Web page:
Physician Associates (PA) are medically trained healthcare professionals who work alongside doctors and provide medical care as an integral part of the multi-disciplinary team. PA’s are dependent practitioners working with a dedicated medical supervisor, but are also able to work autonomously with the appropriate support.
The Physician Associate role complements that of a GP. This role increases access to quality care for patients and provides support to the healthcare teams by helping to reduce workload and adding to the skill mix.
Physician Associates are able to offer continuity and stability for patients, practice and team – PA support also provides cover so GPs may attend training, clinics and other commitments.
Physician Associates will have completed a bio-science related first degree to get onto one of the training programmes available.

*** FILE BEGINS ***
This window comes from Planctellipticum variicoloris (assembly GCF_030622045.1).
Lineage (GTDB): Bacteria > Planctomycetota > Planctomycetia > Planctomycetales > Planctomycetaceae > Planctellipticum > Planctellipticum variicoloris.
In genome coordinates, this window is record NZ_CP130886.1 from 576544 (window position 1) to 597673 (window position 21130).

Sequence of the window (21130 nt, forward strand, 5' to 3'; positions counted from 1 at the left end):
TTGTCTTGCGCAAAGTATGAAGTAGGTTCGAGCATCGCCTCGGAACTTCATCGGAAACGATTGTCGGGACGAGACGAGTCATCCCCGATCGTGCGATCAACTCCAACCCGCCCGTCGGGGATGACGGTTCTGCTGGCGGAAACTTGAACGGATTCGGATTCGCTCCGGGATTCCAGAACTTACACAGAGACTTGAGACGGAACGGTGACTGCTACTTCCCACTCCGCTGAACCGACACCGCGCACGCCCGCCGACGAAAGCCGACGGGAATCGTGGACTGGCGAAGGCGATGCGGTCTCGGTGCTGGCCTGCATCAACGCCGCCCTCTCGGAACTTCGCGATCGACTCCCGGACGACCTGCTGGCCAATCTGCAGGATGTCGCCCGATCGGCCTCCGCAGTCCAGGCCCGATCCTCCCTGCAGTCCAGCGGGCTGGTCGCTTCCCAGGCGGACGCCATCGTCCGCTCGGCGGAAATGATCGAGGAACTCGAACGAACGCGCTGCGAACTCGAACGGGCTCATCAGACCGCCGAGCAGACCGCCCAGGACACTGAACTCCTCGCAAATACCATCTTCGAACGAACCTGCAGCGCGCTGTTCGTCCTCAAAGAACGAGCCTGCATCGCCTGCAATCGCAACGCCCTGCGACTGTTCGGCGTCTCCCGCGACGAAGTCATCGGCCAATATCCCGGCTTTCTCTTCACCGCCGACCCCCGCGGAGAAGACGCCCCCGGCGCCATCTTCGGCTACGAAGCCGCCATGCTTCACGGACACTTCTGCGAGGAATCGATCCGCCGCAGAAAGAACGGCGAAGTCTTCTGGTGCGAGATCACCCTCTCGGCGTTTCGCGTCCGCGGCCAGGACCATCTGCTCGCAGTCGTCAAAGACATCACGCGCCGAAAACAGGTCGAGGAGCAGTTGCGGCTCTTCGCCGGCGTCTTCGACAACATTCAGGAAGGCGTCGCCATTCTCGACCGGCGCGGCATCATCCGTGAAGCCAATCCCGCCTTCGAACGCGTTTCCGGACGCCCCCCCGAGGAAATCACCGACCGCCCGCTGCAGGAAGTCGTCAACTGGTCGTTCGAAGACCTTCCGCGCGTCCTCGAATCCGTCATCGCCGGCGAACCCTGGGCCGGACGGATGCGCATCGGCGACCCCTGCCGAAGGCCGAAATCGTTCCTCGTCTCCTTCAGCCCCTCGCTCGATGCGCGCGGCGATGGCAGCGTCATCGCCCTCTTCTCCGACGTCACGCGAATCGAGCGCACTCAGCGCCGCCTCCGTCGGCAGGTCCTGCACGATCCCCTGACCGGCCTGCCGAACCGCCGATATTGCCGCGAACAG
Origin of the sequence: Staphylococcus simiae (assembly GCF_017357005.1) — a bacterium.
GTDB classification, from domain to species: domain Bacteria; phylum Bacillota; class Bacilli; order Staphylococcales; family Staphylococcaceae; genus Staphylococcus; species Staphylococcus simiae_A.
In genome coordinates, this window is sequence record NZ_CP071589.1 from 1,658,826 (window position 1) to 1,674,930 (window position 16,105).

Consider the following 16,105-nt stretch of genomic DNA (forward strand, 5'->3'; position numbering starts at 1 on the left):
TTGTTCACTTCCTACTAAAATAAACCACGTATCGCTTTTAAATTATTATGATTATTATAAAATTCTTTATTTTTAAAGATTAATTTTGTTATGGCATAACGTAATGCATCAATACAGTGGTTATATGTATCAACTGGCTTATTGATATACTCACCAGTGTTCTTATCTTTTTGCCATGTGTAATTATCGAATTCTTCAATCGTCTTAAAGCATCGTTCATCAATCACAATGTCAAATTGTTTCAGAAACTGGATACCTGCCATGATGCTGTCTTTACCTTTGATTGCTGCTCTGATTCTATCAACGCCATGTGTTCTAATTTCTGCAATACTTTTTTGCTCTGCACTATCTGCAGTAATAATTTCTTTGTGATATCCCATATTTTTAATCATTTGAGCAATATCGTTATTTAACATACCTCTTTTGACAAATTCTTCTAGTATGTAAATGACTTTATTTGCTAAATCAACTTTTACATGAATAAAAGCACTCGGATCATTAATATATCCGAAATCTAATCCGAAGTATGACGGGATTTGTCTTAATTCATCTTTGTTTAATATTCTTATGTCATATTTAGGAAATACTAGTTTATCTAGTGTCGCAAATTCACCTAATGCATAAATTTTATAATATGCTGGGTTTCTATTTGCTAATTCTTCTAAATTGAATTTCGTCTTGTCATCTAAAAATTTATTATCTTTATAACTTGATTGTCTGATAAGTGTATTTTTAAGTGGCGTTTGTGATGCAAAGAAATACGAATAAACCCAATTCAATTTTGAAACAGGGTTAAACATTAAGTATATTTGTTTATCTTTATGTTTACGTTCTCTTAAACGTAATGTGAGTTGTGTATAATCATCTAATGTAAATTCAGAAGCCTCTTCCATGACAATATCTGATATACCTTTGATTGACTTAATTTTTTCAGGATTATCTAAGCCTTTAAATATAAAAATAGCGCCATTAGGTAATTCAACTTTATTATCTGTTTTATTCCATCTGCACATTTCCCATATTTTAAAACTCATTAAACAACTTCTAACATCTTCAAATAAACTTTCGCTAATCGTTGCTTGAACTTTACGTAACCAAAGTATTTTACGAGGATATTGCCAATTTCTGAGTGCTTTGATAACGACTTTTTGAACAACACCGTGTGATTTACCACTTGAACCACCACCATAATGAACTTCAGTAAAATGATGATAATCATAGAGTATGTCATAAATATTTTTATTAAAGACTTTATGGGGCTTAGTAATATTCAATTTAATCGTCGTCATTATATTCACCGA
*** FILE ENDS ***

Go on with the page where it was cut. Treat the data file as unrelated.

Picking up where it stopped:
Alternatively, registered healthcare professionals such as a nurse, allied health care professional or a midwife can also apply to become a Physician Associate.
A Greater Manchester practice employs 2 PAs to work across their group of practices. Below is a day in the life of one of those PAs.
“I assist with duty doctor support, ‘cherry picking’ cases that are within my clinical expertise, easing pressure from the GP to focus on more specialised, complex primary care cases. I independently look after selected nursing and residential homes. Typically, I will spend a few hours in the morning or afternoon seeing any residents that request to see a GP. I will then present the residents back to the GP. This will enable the GP to see a handful of residents that need an urgent assessment and anything routine can be dealt with by myself. I also assist with any home visits, telephone triage and phlebotomy, ECG’s etc if required”.
The Physician Associate can be trained to fulfill the needs of the Primary Care service.